Note the nut holding the bracket at center right.
There is ANOTHER nut below that one. You can see the
edge of the second nut under the bracket.
Remove the metal washer as
shown in the following picture. After this task is
complete, you are done under the hood.
To gain access to the air
valve, you will need to reposition the height
sensor. The following picture shows me pointing to
this sensor. The sensor is held on with two ball
joints and spring clips. Rotate the sensor clockwise
as far as it will go and look at the upper ball
joint. There is a small rectangular metal piece
located there that is hiding the ball. Using a small
flat bladed screwdriver inserted between the joint
and the end of the spring, pull against the spring
tension while pulling the sensor toward the strut.
Once free of the ball joint, swing the sensor top
toward you and out of the way.
Again using the small flat
bladed screwdriver, pry gently on the ears that are
on both sides of the air valve while you wiggle the
connector and apply downward force. Once the ears
are moved away from the slight catch in the plastic
side of the valve body, the connector comes off
Air is supplied to the
valve using a single black plastic hose. There is a
bright orange collar at the top of the plastic hose.
This collar is an internal expansion collet, not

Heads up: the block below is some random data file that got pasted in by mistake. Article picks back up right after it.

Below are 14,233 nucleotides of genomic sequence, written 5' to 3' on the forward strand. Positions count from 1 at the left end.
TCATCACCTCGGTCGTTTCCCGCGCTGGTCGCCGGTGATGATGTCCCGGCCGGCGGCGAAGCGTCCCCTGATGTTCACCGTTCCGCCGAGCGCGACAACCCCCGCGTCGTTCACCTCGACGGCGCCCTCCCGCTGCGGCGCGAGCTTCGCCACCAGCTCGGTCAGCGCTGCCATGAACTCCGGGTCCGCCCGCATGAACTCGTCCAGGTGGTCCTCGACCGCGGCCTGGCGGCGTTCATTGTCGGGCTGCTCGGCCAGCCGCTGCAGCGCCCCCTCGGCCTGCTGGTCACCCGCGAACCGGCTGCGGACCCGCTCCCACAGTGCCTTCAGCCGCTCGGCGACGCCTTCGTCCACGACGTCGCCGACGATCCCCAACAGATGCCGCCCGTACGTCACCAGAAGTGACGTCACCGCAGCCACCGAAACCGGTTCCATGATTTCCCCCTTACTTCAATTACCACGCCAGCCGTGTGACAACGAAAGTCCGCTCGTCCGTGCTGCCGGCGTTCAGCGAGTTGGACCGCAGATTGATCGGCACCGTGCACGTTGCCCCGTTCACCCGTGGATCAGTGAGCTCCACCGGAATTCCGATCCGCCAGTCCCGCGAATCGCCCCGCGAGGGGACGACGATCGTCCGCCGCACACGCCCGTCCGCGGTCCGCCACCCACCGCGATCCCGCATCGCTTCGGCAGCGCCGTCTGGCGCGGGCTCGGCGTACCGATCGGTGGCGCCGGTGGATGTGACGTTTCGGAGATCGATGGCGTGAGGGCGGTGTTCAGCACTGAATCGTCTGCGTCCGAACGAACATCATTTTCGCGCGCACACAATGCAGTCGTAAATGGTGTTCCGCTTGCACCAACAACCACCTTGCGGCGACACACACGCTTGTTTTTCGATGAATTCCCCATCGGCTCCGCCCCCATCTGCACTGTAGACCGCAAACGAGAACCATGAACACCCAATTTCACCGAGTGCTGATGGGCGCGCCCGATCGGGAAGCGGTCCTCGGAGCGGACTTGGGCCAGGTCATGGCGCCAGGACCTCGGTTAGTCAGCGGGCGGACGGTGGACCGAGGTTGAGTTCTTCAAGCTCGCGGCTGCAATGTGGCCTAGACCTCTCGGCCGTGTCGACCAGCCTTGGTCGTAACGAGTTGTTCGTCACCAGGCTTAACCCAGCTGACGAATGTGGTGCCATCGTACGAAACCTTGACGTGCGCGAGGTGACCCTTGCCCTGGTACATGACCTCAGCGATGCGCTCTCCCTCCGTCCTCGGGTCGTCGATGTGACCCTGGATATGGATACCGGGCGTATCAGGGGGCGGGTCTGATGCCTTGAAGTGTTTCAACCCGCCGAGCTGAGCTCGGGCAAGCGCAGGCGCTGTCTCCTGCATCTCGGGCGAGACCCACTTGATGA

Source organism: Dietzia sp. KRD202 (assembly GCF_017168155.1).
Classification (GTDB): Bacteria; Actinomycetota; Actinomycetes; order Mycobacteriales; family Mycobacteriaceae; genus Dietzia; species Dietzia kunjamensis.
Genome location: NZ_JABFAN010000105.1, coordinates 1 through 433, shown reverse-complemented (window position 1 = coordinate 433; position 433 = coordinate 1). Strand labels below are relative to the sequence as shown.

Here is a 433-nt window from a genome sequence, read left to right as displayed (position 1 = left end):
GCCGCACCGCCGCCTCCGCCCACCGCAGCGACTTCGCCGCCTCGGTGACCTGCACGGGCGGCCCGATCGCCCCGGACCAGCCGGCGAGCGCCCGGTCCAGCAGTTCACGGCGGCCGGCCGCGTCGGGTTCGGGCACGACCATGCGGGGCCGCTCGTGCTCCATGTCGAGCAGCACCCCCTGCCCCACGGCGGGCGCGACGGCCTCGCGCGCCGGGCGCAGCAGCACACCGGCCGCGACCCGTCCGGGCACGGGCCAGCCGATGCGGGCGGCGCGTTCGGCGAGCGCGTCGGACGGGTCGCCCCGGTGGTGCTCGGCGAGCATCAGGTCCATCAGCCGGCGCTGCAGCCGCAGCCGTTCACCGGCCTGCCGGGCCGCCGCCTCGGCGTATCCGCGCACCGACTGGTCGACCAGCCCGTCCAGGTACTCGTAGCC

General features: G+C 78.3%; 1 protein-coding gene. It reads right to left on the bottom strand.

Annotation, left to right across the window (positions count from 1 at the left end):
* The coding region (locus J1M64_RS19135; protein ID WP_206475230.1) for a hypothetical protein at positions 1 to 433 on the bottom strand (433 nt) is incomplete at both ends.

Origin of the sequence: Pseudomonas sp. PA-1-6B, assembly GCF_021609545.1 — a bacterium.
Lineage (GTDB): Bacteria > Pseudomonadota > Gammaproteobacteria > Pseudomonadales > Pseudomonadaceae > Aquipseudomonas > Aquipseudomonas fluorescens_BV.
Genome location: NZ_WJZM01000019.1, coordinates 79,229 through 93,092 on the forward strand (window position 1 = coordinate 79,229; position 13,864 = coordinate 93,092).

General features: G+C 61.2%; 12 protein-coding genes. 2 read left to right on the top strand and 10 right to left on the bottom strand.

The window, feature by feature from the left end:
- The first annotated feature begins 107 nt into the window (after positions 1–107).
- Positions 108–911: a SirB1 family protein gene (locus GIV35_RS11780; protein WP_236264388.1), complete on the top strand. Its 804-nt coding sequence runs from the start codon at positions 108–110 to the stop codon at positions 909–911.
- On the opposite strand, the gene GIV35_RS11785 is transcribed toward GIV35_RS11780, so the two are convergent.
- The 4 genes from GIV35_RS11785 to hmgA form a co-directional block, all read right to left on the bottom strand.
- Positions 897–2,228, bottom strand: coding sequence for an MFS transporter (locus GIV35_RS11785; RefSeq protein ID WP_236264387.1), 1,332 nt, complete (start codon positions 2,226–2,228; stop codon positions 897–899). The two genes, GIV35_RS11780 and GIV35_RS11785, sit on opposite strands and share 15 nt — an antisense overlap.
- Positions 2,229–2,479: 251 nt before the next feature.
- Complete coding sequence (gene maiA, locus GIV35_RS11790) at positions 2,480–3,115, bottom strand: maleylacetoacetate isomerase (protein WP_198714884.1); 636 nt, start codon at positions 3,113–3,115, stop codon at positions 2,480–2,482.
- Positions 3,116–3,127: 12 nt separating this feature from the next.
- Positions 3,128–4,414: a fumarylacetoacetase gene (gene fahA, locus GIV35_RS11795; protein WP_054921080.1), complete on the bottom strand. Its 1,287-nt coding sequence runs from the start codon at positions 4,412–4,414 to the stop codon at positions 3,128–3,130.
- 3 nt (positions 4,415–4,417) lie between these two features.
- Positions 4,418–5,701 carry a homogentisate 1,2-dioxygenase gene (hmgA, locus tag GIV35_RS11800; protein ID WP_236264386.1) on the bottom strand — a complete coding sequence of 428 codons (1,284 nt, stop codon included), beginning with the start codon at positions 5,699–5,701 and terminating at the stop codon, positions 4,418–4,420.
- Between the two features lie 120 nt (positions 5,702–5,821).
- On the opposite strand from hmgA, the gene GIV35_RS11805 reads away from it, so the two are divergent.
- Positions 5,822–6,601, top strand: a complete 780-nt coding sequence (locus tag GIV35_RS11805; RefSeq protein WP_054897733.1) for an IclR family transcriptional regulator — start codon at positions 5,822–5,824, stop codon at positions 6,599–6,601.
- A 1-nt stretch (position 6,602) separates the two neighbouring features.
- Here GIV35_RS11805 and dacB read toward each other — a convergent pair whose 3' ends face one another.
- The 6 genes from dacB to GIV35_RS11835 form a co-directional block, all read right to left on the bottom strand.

unlike what you would find holding the drill bit in
place on a Dremmel tool. The hose tip is flared. If
the hose if pulled on, as if air pressure is
applied, the flared end of the hole will expand the
collet and the two pieces can't go though the
smaller hole the collet is setting in. To remove the
hose, push UP on the collet (deeper into the valve),
while you pull down on the hose. This allows the
collet to receive the flare. It acts as a funnel and
the hose will slide out of the valve and collet. Now
keep pulling the hose down with a gentle wiggle
motion. The first time I tried it, both the hose and
the collet came out. The second time, the collet
remained inside the air valve and just the hose
Now squeeze the bag. If
you can squeeze the bag, you will not have to remove
the captured air. Go to step 17. If you can't